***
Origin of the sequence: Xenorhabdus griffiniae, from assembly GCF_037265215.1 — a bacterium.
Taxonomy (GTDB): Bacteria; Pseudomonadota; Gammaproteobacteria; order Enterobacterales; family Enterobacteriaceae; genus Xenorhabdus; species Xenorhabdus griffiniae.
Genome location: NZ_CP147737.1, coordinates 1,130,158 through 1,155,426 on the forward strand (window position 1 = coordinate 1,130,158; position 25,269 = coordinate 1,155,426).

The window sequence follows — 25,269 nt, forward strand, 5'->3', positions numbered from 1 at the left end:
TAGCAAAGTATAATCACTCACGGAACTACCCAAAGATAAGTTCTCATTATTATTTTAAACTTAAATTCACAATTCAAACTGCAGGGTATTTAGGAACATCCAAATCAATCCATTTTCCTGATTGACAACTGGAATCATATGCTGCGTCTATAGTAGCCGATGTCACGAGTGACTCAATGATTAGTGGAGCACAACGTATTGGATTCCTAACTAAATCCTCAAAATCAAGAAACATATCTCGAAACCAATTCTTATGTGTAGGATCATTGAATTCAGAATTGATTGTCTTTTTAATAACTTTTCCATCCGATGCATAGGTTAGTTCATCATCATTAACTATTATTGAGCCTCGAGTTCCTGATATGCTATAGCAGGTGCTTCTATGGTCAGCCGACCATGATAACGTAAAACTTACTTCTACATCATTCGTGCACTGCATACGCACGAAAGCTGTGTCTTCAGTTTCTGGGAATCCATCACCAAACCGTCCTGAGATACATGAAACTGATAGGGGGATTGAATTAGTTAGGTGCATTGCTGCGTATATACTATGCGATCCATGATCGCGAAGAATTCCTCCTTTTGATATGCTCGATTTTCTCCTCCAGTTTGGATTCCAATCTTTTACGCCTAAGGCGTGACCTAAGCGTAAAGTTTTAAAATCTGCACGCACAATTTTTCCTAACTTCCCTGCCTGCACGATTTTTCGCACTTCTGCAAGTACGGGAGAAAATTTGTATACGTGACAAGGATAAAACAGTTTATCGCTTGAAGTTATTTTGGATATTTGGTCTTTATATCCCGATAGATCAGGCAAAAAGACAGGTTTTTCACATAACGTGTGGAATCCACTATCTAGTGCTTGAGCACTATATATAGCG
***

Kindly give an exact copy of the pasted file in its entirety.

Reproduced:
Origin of the sequence: Xenorhabdus griffiniae, from assembly GCF_037265215.1 — a bacterium.
Taxonomy (GTDB): Bacteria; Pseudomonadota; Gammaproteobacteria; order Enterobacterales; family Enterobacteriaceae; genus Xenorhabdus; species Xenorhabdus griffiniae.
Genome location: NZ_CP147737.1, coordinates 1,130,158 through 1,155,426 on the forward strand (window position 1 = coordinate 1,130,158; position 25,269 = coordinate 1,155,426).

The window sequence follows — 25,269 nt, forward strand, 5'->3', positions numbered from 1 at the left end:
TAGCAAAGTATAATCACTCACGGAACTACCCAAAGATAAGTTCTCATTATTATTTTAAACTTAAATTCACAATTCAAACTGCAGGGTATTTAGGAACATCCAAATCAATCCATTTTCCTGATTGACAACTGGAATCATATGCTGCGTCTATAGTAGCCGATGTCACGAGTGACTCAATGATTAGTGGAGCACAACGTATTGGATTCCTAACTAAATCCTCAAAATCAAGAAACATATCTCGAAACCAATTCTTATGTGTAGGATCATTGAATTCAGAATTGATTGTCTTTTTAATAACTTTTCCATCCGATGCATAGGTTAGTTCATCATCATTAACTATTATTGAGCCTCGAGTTCCTGATATGCTATAGCAGGTGCTTCTATGGTCAGCCGACCATGATAACGTAAAACTTACTTCTACATCATTCGTGCACTGCATACGCACGAAAGCTGTGTCTTCAGTTTCTGGGAATCCATCACCAAACCGTCCTGAGATACATGAAACTGATAGGGGGATTGAATTAGTTAGGTGCATTGCTGCGTATATACTATGCGATCCATGATCGCGAAGAATTCCTCCTTTTGATATGCTCGATTTTCTCCTCCAGTTTGGATTCCAATCTTTTACGCCTAAGGCGTGACCTAAGCGTAAAGTTTTAAAATCTGCACGCACAATTTTTCCTAACTTCCCTGCCTGCACGATTTTTCGCACTTCTGCAAGTACGGGAGAAAATTTGTATACGTGACAAGGATAAAACAGTTTATCGCTTGAAGTTATTTTGGATATTTGGTCTTTATATCCCGATAGATCAGGCAAAAAGACAGGTTTTTCACATAACGTGTGGAATCCACTATCTAGTGCTTGAGCACTATATATAGCG